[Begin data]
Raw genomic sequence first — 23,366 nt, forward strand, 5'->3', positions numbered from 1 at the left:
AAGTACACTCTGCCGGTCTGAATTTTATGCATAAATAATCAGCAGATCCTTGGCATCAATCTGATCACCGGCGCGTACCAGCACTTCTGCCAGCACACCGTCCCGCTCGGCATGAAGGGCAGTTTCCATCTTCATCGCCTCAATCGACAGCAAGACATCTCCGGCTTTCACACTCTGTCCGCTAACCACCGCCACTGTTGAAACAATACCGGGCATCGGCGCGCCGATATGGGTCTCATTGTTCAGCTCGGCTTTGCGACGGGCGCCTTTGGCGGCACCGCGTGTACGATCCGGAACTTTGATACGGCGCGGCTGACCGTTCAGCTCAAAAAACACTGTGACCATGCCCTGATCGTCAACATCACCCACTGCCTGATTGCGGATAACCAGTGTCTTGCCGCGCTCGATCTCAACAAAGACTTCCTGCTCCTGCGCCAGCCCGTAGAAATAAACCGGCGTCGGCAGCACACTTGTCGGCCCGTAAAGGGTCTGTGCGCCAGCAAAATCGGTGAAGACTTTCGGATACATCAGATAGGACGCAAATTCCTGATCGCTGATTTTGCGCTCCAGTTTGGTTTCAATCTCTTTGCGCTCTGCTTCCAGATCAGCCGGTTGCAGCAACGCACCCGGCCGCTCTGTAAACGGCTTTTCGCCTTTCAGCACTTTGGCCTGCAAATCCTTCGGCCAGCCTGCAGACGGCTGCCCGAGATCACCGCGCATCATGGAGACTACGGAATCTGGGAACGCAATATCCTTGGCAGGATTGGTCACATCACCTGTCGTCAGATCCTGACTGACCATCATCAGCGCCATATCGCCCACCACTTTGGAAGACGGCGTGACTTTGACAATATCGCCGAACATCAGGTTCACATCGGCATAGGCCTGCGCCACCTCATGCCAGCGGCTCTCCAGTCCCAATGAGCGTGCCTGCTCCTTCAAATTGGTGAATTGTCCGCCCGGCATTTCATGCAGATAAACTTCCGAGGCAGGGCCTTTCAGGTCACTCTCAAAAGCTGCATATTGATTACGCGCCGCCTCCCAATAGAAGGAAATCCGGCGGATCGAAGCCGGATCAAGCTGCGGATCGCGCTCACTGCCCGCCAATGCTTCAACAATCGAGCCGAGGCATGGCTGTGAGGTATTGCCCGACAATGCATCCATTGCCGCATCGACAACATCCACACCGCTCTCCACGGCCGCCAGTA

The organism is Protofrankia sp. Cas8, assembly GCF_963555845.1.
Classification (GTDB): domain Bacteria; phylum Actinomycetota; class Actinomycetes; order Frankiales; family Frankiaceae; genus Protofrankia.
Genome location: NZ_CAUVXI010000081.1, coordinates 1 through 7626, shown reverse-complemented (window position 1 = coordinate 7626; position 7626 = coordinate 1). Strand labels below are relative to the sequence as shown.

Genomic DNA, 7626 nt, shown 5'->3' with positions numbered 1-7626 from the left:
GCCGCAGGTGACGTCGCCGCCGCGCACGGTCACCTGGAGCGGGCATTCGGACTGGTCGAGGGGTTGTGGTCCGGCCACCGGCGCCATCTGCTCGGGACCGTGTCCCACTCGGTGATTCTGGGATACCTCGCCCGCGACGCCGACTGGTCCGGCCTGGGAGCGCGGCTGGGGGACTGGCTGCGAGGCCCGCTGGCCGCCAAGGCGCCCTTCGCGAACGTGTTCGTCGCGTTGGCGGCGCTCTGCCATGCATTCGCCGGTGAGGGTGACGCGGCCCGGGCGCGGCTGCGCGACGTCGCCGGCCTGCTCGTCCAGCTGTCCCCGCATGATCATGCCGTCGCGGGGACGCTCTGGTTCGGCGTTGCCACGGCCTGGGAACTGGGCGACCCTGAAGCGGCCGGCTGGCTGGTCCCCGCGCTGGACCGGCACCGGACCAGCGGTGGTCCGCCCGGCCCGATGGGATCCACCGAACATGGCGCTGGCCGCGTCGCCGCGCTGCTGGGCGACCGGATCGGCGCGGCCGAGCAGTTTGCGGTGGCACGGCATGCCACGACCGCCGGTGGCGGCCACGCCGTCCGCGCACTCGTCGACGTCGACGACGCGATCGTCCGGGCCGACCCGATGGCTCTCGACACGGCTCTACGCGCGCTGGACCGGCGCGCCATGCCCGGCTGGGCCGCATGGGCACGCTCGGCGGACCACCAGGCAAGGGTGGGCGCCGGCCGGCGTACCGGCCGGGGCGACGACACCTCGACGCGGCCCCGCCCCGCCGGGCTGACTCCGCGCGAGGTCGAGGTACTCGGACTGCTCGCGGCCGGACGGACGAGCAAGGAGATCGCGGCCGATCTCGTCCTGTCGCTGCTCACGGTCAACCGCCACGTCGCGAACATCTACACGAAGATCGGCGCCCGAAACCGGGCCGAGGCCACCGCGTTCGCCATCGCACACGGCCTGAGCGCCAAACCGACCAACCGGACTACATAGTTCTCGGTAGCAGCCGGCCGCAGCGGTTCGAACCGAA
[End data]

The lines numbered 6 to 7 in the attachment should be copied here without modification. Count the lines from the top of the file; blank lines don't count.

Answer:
Genomic DNA, 7626 nt, shown 5'->3' with positions numbered 1-7626 from the left:
GCCGCAGGTGACGTCGCCGCCGCGCACGGTCACCTGGAGCGGGCATTCGGACTGGTCGAGGGGTTGTGGTCCGGCCACCGGCGCCATCTGCTCGGGACCGTGTCCCACTCGGTGATTCTGGGATACCTCGCCCGCGACGCCGACTGGTCCGGCCTGGGAGCGCGGCTGGGGGACTGGCTGCGAGGCCCGCTGGCCGCCAAGGCGCCCTTCGCGAACGTGTTCGTCGCGTTGGCGGCGCTCTGCCATGCATTCGCCGGTGAGGGTGACGCGGCCCGGGCGCGGCTGCGCGACGTCGCCGGCCTGCTCGTCCAGCTGTCCCCGCATGATCATGCCGTCGCGGGGACGCTCTGGTTCGGCGTTGCCACGGCCTGGGAACTGGGCGACCCTGAAGCGGCCGGCTGGCTGGTCCCCGCGCTGGACCGGCACCGGACCAGCGGTGGTCCGCCCGGCCCGATGGGATCCACCGAACATGGCGCTGGCCGCGTCGCCGCGCTGCTGGGCGACCGGATCGGCGCGGCCGAGCAGTTTGCGGTGGCACGGCATGCCACGACCGCCGGTGGCGGCCACGCCGTCCGCGCACTCGTCGACGTCGACGACGCGATCGTCCGGGCCGACCCGATGGCTCTCGACACGGCTCTACGCGCGCTGGACCGGCGCGCCATGCCCGGCTGGGCCGCATGGGCACGCTCGGCGGACCACCAGGCAAGGGTGGGCGCCGGCCGGCGTACCGGCCGGGGCGACGACACCTCGACGCGGCCCCGCCCCGCCGGGCTGACTCCGCGCGAGGTCGAGGTACTCGGACTGCTCGCGGCCGGACGGACGAGCAAGGAGATCGCGGCCGATCTCGTCCTGTCGCTGCTCACGGTCAACCGCCACGTCGCGAACATCTACACGAAGATCGGCGCCCGAAACCGGGCCGAGGCCACCGCGTTCGCCATCGCACACGGCCTGAGCGCCAAACCGACCAACCGGACTACATAGTTCTCGGTAGCAGCCGGCCGCAGCGGTTCGAACCGAA